The State is facing High Court actions from about 500 hospital consultants over the failure to pay them agreed levels of salary nearly a decade ago.
The Government on Thursday insisted it would "vigorously defend" these cases, despite withdrawing appeals it had lodged against findings made last year by the Employment Appeals Tribunal in favour of two senior doctors.
The appeal was formally withdrawn at the High Court on Thursday in the presence of lawyers for the HSE and the two consultants.
Government sources maintained the decision not to fight the ruling did not set a precedent. It is understood that while the tribunal found the non-payment of portions of the doctors’ salaries amounted to an unlawful deduction under the Payment of Wages Act, the forthcoming High Court cases centre on broader contractual issues.
The Government on Thursday, citing confidentiality issues, declined to give any details regarding the decision not to go ahead with its planned High Court appeals against the rulings.
Under a contract introduced in 2008, consultants agreed to major work-practice changes, including the restriction – and in some cases, the elimination – of private practice, weekend working and extended rosters. In return, then minister for health Mary Harney offered them salaries of between €170,000 and €240,000, with increases to bring the rate up to these levels to be paid on a phased basis.
The first payment was made, but not the second phase, following the collapse in the public finances and the State later cut consultants’ pay by 15-25 per cent.
Employment Appeals Tribunal
About a year ago, the Employment Appeals Tribunal awarded Dr Thomas Hogan, a former consultant anaesthetist at a number of Dublin hospitals, just under €100,000. A second consultant, Dr John McDermott, who worked as an endocrinologist at Blanchardstown hospital, was awarded €14,000.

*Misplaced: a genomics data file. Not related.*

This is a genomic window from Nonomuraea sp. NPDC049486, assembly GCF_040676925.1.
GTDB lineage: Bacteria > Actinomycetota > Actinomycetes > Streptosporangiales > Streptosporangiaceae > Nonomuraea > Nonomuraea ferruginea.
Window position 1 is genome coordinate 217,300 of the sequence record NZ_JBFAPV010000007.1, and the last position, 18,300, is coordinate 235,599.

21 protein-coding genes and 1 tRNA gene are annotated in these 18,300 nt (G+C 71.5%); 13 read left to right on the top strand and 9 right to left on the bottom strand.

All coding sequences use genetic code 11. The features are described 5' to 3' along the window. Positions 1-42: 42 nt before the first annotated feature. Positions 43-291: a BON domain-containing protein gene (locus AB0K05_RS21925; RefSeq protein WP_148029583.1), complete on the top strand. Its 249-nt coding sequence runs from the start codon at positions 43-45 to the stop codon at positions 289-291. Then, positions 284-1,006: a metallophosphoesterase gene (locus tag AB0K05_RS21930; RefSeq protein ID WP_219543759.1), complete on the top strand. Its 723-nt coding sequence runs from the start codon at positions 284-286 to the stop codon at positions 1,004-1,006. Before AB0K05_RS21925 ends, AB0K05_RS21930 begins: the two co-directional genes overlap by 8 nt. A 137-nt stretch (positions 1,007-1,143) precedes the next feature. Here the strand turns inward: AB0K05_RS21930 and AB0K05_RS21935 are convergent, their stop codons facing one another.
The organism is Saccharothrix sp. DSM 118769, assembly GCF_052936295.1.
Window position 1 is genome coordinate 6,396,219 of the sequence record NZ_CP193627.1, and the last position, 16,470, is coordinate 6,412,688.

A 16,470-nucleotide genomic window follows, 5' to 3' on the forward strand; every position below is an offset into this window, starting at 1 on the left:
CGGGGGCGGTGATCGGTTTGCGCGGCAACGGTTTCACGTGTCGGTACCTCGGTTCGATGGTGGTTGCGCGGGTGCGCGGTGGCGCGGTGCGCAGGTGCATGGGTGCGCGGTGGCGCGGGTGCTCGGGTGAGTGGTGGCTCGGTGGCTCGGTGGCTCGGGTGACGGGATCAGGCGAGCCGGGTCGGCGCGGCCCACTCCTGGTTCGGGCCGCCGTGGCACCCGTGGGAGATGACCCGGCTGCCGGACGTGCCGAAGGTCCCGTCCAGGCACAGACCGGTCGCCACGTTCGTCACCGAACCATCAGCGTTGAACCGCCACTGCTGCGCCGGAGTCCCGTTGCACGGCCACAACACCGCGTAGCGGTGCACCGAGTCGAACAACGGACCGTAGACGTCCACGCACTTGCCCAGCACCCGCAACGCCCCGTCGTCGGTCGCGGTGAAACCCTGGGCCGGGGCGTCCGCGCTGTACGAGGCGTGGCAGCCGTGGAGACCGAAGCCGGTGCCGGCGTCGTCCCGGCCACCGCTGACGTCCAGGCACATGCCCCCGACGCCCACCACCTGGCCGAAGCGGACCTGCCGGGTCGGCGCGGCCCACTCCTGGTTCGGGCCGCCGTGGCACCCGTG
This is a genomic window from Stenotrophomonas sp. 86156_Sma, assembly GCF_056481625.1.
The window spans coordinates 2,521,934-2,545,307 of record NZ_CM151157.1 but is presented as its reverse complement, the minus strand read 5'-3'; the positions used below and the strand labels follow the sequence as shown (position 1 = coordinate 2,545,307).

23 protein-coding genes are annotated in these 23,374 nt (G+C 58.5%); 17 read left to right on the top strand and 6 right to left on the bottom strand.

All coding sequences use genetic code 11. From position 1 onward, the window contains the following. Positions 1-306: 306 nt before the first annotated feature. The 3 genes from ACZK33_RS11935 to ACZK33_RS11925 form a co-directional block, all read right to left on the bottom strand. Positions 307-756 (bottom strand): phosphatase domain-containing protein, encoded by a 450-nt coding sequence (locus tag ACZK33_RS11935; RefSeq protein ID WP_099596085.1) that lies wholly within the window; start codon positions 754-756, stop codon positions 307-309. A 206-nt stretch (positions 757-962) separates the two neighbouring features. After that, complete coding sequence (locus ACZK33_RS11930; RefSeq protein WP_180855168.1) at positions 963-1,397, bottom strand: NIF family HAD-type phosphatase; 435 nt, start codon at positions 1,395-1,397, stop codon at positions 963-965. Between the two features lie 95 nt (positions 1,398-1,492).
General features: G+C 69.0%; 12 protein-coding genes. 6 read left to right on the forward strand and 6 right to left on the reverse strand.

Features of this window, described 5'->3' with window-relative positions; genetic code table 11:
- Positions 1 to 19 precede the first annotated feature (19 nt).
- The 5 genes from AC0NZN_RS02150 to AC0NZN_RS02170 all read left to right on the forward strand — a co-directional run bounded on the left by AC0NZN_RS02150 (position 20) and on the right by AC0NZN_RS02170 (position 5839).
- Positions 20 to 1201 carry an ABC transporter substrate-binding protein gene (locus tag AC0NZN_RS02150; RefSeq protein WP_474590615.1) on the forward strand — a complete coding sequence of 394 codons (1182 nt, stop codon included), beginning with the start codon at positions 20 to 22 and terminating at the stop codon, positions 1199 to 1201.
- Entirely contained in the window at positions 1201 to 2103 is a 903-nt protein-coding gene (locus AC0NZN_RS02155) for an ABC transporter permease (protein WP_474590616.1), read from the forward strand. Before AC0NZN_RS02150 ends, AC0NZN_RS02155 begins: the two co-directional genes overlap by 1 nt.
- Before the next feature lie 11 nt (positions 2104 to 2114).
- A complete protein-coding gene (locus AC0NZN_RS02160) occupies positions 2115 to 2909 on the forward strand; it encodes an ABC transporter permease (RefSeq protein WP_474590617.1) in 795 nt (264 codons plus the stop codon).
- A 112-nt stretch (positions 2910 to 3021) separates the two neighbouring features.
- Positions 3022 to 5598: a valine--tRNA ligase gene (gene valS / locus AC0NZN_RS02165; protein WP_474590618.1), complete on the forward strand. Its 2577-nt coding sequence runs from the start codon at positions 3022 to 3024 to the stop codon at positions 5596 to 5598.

Speaking in the Dáil on Thursday, Minister for Public Expenditure Paschal Donohoe said he would not comment on the two individual cases, but the Government would "vigorously defend" any further legal actions by consultants.
In response to repeated questions from opposition TDs, Mr Donohoe declined to say how much the two cases would cost, or what the estimates were for the potential costs to the exchequer of settling or losing cases against similarly affected consultants.
The HSE had previously forecast that in a worst-case scenario about 2,000 consultants could have to be reimbursed and the ultimate gross cost could be about €700 million.
Fianna Fáil health spokesman Billy Kelleher has said that whatever the circumstances that caused the underpayment to consultants, no frontline health services should be affected or reduced as a result of having to pay any compensation.
The Irish Hospital Consultants' Association welcomed the decision, while the Irish Medical Organisation called on Minister for Health Simon Harris to confirm he planned "to restore unpaid monies to all consultants whose incomes were impacted by the unilateral decision of a previous minister to withhold payments contractually due to consultants".
The HSE said “separately and distinct” from the Employment Appeals Tribunal cases, “about 500 consultants have initiated High Court cases in respect of the increase that they would have expected from June 1st, 2009, and also monies in respect of the increase expected to be paid from June 1st, 2008, but not made until January 1st, 2009.
“The HSE understands the Government intends to vigorously defend all such cases . . . in the public interest.”